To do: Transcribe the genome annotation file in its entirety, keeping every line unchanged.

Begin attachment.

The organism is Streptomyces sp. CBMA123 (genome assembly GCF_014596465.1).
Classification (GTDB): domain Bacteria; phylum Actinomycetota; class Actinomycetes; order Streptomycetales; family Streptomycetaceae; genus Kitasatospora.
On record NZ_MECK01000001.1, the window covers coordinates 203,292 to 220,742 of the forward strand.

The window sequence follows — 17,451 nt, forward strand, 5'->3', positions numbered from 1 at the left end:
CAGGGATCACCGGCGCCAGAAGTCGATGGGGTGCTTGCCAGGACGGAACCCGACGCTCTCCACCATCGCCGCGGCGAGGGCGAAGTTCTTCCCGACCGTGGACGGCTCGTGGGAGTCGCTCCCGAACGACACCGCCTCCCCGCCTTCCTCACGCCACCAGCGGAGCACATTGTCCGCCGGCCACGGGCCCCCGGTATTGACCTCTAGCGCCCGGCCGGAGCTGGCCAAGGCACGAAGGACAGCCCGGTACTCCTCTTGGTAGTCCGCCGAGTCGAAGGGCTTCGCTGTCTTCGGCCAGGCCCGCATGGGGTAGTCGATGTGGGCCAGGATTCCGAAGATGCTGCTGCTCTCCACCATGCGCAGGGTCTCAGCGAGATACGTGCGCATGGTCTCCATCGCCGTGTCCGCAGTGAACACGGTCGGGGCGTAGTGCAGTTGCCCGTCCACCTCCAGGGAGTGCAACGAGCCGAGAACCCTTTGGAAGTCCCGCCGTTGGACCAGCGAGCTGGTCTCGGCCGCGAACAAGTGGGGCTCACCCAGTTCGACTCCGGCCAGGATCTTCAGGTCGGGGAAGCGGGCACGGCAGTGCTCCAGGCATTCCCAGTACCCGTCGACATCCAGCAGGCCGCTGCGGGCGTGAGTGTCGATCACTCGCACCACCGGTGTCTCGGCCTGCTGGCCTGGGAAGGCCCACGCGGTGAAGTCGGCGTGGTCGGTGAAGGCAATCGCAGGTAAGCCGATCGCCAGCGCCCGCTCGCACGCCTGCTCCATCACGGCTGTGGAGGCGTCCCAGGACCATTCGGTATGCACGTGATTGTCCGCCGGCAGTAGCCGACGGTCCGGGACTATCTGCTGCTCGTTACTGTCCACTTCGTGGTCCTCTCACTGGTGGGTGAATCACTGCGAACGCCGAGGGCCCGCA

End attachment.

The organism is Streptomyces sp. CBMA123 (genome assembly GCF_014596465.1).
Classification (GTDB): domain Bacteria; phylum Actinomycetota; class Actinomycetes; order Streptomycetales; family Streptomycetaceae; genus Kitasatospora.
On record NZ_MECK01000001.1, the window covers coordinates 203,292 to 220,742 of the forward strand.

The window sequence follows — 17,451 nt, forward strand, 5'->3', positions numbered from 1 at the left end:
CAGGGATCACCGGCGCCAGAAGTCGATGGGGTGCTTGCCAGGACGGAACCCGACGCTCTCCACCATCGCCGCGGCGAGGGCGAAGTTCTTCCCGACCGTGGACGGCTCGTGGGAGTCGCTCCCGAACGACACCGCCTCCCCGCCTTCCTCACGCCACCAGCGGAGCACATTGTCCGCCGGCCACGGGCCCCCGGTATTGACCTCTAGCGCCCGGCCGGAGCTGGCCAAGGCACGAAGGACAGCCCGGTACTCCTCTTGGTAGTCCGCCGAGTCGAAGGGCTTCGCTGTCTTCGGCCAGGCCCGCATGGGGTAGTCGATGTGGGCCAGGATTCCGAAGATGCTGCTGCTCTCCACCATGCGCAGGGTCTCAGCGAGATACGTGCGCATGGTCTCCATCGCCGTGTCCGCAGTGAACACGGTCGGGGCGTAGTGCAGTTGCCCGTCCACCTCCAGGGAGTGCAACGAGCCGAGAACCCTTTGGAAGTCCCGCCGTTGGACCAGCGAGCTGGTCTCGGCCGCGAACAAGTGGGGCTCACCCAGTTCGACTCCGGCCAGGATCTTCAGGTCGGGGAAGCGGGCACGGCAGTGCTCCAGGCATTCCCAGTACCCGTCGACATCCAGCAGGCCGCTGCGGGCGTGAGTGTCGATCACTCGCACCACCGGTGTCTCGGCCTGCTGGCCTGGGAAGGCCCACGCGGTGAAGTCGGCGTGGTCGGTGAAGGCAATCGCAGGTAAGCCGATCGCCAGCGCCCGCTCGCACGCCTGCTCCATCACGGCTGTGGAGGCGTCCCAGGACCATTCGGTATGCACGTGATTGTCCGCCGGCAGTAGCCGACGGTCCGGGACTATCTGCTGCTCGTTACTGTCCACTTCGTGGTCCTCTCACTGGTGGGTGAATCACTGCGAACGCCGAGGGCCCGCA